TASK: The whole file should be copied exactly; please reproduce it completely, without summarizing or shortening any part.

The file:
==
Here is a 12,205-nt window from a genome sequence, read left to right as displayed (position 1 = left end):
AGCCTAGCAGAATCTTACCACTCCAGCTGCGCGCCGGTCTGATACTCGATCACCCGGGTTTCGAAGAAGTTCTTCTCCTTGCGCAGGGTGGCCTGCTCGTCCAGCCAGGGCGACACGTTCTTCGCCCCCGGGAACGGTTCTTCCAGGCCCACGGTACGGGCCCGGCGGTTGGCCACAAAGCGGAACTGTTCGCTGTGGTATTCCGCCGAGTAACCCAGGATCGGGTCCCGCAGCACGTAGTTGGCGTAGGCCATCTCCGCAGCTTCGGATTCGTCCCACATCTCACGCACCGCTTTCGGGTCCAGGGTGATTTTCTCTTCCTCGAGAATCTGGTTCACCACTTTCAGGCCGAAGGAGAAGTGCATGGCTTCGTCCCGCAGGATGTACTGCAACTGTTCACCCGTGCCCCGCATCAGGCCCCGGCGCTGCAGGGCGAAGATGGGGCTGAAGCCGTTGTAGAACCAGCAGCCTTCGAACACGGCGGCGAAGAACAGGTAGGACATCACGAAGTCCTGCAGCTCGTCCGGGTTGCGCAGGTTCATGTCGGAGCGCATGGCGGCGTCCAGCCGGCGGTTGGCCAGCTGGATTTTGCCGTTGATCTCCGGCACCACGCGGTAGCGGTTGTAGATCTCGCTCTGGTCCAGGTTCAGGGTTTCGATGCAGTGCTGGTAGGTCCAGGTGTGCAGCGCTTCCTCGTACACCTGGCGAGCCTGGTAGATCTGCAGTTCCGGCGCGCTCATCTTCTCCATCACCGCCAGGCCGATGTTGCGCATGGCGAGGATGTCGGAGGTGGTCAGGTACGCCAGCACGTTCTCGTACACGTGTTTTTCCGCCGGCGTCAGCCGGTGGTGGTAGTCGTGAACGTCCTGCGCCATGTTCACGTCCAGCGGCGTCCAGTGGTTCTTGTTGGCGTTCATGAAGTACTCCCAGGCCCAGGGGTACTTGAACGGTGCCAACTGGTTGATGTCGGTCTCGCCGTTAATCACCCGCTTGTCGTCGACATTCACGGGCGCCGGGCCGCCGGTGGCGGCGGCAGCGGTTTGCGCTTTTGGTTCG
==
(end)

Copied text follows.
Here is a 12,205-nt window from a genome sequence, read left to right as displayed (position 1 = left end):
AGCCTAGCAGAATCTTACCACTCCAGCTGCGCGCCGGTCTGATACTCGATCACCCGGGTTTCGAAGAAGTTCTTCTCCTTGCGCAGGGTGGCCTGCTCGTCCAGCCAGGGCGACACGTTCTTCGCCCCCGGGAACGGTTCTTCCAGGCCCACGGTACGGGCCCGGCGGTTGGCCACAAAGCGGAACTGTTCGCTGTGGTATTCCGCCGAGTAACCCAGGATCGGGTCCCGCAGCACGTAGTTGGCGTAGGCCATCTCCGCAGCTTCGGATTCGTCCCACATCTCACGCACCGCTTTCGGGTCCAGGGTGATTTTCTCTTCCTCGAGAATCTGGTTCACCACTTTCAGGCCGAAGGAGAAGTGCATGGCTTCGTCCCGCAGGATGTACTGCAACTGTTCACCCGTGCCCCGCATCAGGCCCCGGCGCTGCAGGGCGAAGATGGGGCTGAAGCCGTTGTAGAACCAGCAGCCTTCGAACACGGCGGCGAAGAACAGGTAGGACATCACGAAGTCCTGCAGCTCGTCCGGGTTGCGCAGGTTCATGTCGGAGCGCATGGCGGCGTCCAGCCGGCGGTTGGCCAGCTGGATTTTGCCGTTGATCTCCGGCACCACGCGGTAGCGGTTGTAGATCTCGCTCTGGTCCAGGTTCAGGGTTTCGATGCAGTGCTGGTAGGTCCAGGTGTGCAGCGCTTCCTCGTACACCTGGCGAGCCTGGTAGATCTGCAGTTCCGGCGCGCTCATCTTCTCCATCACCGCCAGGCCGATGTTGCGCATGGCGAGGATGTCGGAGGTGGTCAGGTACGCCAGCACGTTCTCGTACACGTGTTTTTCCGCCGGCGTCAGCCGGTGGTGGTAGTCGTGAACGTCCTGCGCCATGTTCACGTCCAGCGGCGTCCAGTGGTTCTTGTTGGCGTTCATGAAGTACTCCCAGGCCCAGGGGTACTTGAACGGTGCCAACTGGTTGATGTCGGTCTCGCCGTTAATCACCCGCTTGTCGTCGACATTCACGGGCGCCGGGCCGCCGGTGGCGGCGGCAGCGGTTTGCGCTTTTGGTTCG